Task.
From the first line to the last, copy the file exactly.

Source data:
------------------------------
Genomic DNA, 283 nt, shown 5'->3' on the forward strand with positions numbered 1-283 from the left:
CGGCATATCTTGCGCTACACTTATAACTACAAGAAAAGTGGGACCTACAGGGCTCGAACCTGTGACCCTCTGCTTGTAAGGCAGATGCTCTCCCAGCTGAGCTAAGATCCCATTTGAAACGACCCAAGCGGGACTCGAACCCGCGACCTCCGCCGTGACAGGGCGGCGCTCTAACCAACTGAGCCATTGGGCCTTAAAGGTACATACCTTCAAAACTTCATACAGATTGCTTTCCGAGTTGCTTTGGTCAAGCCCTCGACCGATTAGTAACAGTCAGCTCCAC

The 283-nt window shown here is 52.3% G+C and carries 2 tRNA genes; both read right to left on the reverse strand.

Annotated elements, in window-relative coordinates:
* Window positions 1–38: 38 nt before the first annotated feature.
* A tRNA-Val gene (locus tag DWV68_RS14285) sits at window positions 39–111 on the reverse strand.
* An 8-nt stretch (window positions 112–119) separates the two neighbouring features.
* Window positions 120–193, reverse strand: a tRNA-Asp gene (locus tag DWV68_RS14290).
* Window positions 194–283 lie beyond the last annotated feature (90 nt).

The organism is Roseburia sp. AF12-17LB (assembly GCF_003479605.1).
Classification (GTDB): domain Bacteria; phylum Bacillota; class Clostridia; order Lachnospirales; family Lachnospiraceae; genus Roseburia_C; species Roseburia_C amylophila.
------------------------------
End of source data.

Genomic DNA, 283 nt, shown 5'->3' on the forward strand with positions numbered 1-283 from the left:
CGGCATATCTTGCGCTACACTTATAACTACAAGAAAAGTGGGACCTACAGGGCTCGAACCTGTGACCCTCTGCTTGTAAGGCAGATGCTCTCCCAGCTGAGCTAAGATCCCATTTGAAACGACCCAAGCGGGACTCGAACCCGCGACCTCCGCCGTGACAGGGCGGCGCTCTAACCAACTGAGCCATTGGGCCTTAAAGGTACATACCTTCAAAACTTCATACAGATTGCTTTCCGAGTTGCTTTGGTCAAGCCCTCGACCGATTAGTAACAGTCAGCTCCAC

The 283-nt window shown here is 52.3% G+C and carries 2 tRNA genes; both read right to left on the reverse strand.

Annotated elements, in window-relative coordinates:
* Window positions 1–38: 38 nt before the first annotated feature.
* A tRNA-Val gene (locus tag DWV68_RS14285) sits at window positions 39–111 on the reverse strand.
* An 8-nt stretch (window positions 112–119) separates the two neighbouring features.
* Window positions 120–193, reverse strand: a tRNA-Asp gene (locus tag DWV68_RS14290).
* Window positions 194–283 lie beyond the last annotated feature (90 nt).

The organism is Roseburia sp. AF12-17LB (assembly GCF_003479605.1).
Classification (GTDB): domain Bacteria; phylum Bacillota; class Clostridia; order Lachnospirales; family Lachnospiraceae; genus Roseburia_C; species Roseburia_C amylophila.